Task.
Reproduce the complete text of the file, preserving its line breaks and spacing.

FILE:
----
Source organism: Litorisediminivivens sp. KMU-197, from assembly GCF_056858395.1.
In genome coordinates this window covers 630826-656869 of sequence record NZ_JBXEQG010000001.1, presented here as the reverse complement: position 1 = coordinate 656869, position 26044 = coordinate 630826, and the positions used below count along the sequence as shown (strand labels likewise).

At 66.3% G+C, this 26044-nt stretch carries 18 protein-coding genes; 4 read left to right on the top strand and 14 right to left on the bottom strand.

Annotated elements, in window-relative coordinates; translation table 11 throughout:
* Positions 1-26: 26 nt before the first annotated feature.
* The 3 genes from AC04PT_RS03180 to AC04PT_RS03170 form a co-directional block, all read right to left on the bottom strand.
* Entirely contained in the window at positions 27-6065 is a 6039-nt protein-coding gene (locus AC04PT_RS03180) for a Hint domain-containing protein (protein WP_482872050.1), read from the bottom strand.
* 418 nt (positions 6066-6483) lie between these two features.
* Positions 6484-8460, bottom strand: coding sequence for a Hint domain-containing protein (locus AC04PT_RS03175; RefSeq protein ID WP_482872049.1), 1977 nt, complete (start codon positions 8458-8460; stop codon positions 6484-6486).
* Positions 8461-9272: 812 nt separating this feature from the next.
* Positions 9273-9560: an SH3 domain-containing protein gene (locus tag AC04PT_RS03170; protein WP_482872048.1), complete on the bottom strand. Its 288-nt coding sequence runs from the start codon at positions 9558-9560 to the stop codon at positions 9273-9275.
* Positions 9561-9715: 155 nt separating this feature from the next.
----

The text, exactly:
Source organism: Litorisediminivivens sp. KMU-197, from assembly GCF_056858395.1.
In genome coordinates this window covers 630826-656869 of sequence record NZ_JBXEQG010000001.1, presented here as the reverse complement: position 1 = coordinate 656869, position 26044 = coordinate 630826, and the positions used below count along the sequence as shown (strand labels likewise).

At 66.3% G+C, this 26044-nt stretch carries 18 protein-coding genes; 4 read left to right on the top strand and 14 right to left on the bottom strand.

Annotated elements, in window-relative coordinates; translation table 11 throughout:
* Positions 1-26: 26 nt before the first annotated feature.
* The 3 genes from AC04PT_RS03180 to AC04PT_RS03170 form a co-directional block, all read right to left on the bottom strand.
* Entirely contained in the window at positions 27-6065 is a 6039-nt protein-coding gene (locus AC04PT_RS03180) for a Hint domain-containing protein (protein WP_482872050.1), read from the bottom strand.
* 418 nt (positions 6066-6483) lie between these two features.
* Positions 6484-8460, bottom strand: coding sequence for a Hint domain-containing protein (locus AC04PT_RS03175; RefSeq protein ID WP_482872049.1), 1977 nt, complete (start codon positions 8458-8460; stop codon positions 6484-6486).
* Positions 8461-9272: 812 nt separating this feature from the next.
* Positions 9273-9560: an SH3 domain-containing protein gene (locus tag AC04PT_RS03170; protein WP_482872048.1), complete on the bottom strand. Its 288-nt coding sequence runs from the start codon at positions 9558-9560 to the stop codon at positions 9273-9275.
* Positions 9561-9715: 155 nt separating this feature from the next.